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Betty Zane

At the period of the settling of the little colony in the wilderness, Elizabeth Zane, the only
sister, was living with an aunt in Philadelphia, where she was being educated.
Colonel Zane's house, a two story structure built of rough hewn logs, was the most
comfortable one in the settlement, and occupied a prominent site on the hillside about
one hundred yards from the fort. It was constructed of heavy timber and presented
rather a forbidding appearance with its square corners, its ominous looking portholes,
and strongly barred doors and windows. There were three rooms on the ground floor, a
kitchen, a magazine room for military supplies, and a large room for general use. The
several sleeping rooms were on the second floor, which was reached by a steep
stairway.
The interior of a pioneer's rude dwelling did not reveal, as a rule, more than bare walls,
a bed or two, a table and a few chairs--in fact, no more than the necessities of life. But
Colonel Zane's house proved an exception to this. Most interesting was the large room.
The chinks between the logs had been plastered up with clay and then the walls
covered with white birch bark; trophies of the chase, Indian bows and arrows, pipes and
tomahawks hung upon them; the wide spreading antlers of a noble buck adorned the
space above the mantel piece; buffalo robes covered the couches; bearskin rugs lay
scattered about on the hardwood floor. The wall on the western side had been built over
a huge stone, into which had been cut an open fireplace.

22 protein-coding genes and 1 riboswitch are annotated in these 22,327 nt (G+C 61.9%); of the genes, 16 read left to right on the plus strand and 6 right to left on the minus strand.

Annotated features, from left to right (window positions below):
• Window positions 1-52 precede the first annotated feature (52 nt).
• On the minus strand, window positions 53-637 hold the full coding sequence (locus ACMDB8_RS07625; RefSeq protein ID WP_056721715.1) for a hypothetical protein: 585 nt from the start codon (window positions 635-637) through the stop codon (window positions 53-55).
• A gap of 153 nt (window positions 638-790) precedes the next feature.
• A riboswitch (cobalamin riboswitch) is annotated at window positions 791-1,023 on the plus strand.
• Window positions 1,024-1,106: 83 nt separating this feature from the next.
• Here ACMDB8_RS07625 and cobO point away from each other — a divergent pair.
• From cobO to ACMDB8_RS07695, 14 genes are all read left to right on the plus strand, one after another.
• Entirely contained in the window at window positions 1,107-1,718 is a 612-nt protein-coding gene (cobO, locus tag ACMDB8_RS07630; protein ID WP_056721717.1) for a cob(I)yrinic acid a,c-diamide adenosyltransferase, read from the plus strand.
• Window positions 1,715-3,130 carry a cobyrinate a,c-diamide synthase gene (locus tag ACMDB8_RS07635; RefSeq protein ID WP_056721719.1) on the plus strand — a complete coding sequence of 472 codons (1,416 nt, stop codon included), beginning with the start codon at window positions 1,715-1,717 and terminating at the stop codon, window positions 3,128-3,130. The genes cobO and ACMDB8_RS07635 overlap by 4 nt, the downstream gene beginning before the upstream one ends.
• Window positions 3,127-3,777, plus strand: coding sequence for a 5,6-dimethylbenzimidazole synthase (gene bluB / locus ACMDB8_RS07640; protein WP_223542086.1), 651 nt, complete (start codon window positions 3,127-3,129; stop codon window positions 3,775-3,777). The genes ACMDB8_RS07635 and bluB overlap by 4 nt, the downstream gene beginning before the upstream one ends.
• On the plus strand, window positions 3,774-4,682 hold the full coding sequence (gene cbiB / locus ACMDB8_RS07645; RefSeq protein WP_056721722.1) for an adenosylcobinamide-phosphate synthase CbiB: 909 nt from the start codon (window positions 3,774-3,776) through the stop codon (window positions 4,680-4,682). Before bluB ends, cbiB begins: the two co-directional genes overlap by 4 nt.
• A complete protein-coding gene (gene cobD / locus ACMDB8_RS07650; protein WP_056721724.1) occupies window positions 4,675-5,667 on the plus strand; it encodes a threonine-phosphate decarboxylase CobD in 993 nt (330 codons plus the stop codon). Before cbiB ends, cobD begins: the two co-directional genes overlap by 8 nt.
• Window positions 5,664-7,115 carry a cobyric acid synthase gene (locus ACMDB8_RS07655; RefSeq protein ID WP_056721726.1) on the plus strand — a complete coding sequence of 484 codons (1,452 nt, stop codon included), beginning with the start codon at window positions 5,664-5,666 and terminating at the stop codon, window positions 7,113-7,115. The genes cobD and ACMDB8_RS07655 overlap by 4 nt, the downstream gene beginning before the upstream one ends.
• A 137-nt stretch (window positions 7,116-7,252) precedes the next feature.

This blackened recess, which had seen two houses burned over it, when full of blazing
logs had cheered many noted men with its warmth. Lord Dunmore, General Clark,
Simon Kenton, and Daniel Boone had sat beside that fire. There Cornplanter, the
Seneca chief, had made his famous deal with Colonel Zane, trading the island in the
river opposite the settlement for a barrel of whiskey. Logan, the Mingo chief and friend
of the whites, had smoked many pipes of peace there with Colonel Zane. At a later
period, when King Louis Phillippe, who had been exiled from France by Napoleon, had
come to America, during the course of his melancholy wanderings he had stopped at
Fort Henry a few days. His stay there was marked by a fierce blizzard and the royal
guest passed most of his time at Colonel Zane's fireside. Musing by those roaring logs
perhaps he saw the radiant star of the Man of Destiny rise to its magnificent zenith.
One cold, raw night in early spring the Colonel had just returned from one of his hunting
trips and the tramping of horses mingled with the rough voices of the negro slaves
sounded without. When Colonel Zane entered the house he was greeted affectionately
by his wife and sister. The latter, at the death of her aunt in Philadelphia, had come
west to live with her brother, and had been there since late in the preceding autumn. It
was a welcome sight for the eyes of a tired and weary hunter. The tender kiss of his
comely wife, the cries of the delighted children, and the crackling of the fire warmed his
heart and made him feel how good it was to be home again after a three days' march in
the woods. Placing his rifle in a corner and throwing aside his wet hunting coat, he
turned and stood with his back to the bright blaze. Still young and vigorous, Colonel
Zane was a handsome man. Tall, though not heavy, his frame denoted great strength
and endurance. His face was smooth, his heavy eyebrows met in a straight line; his
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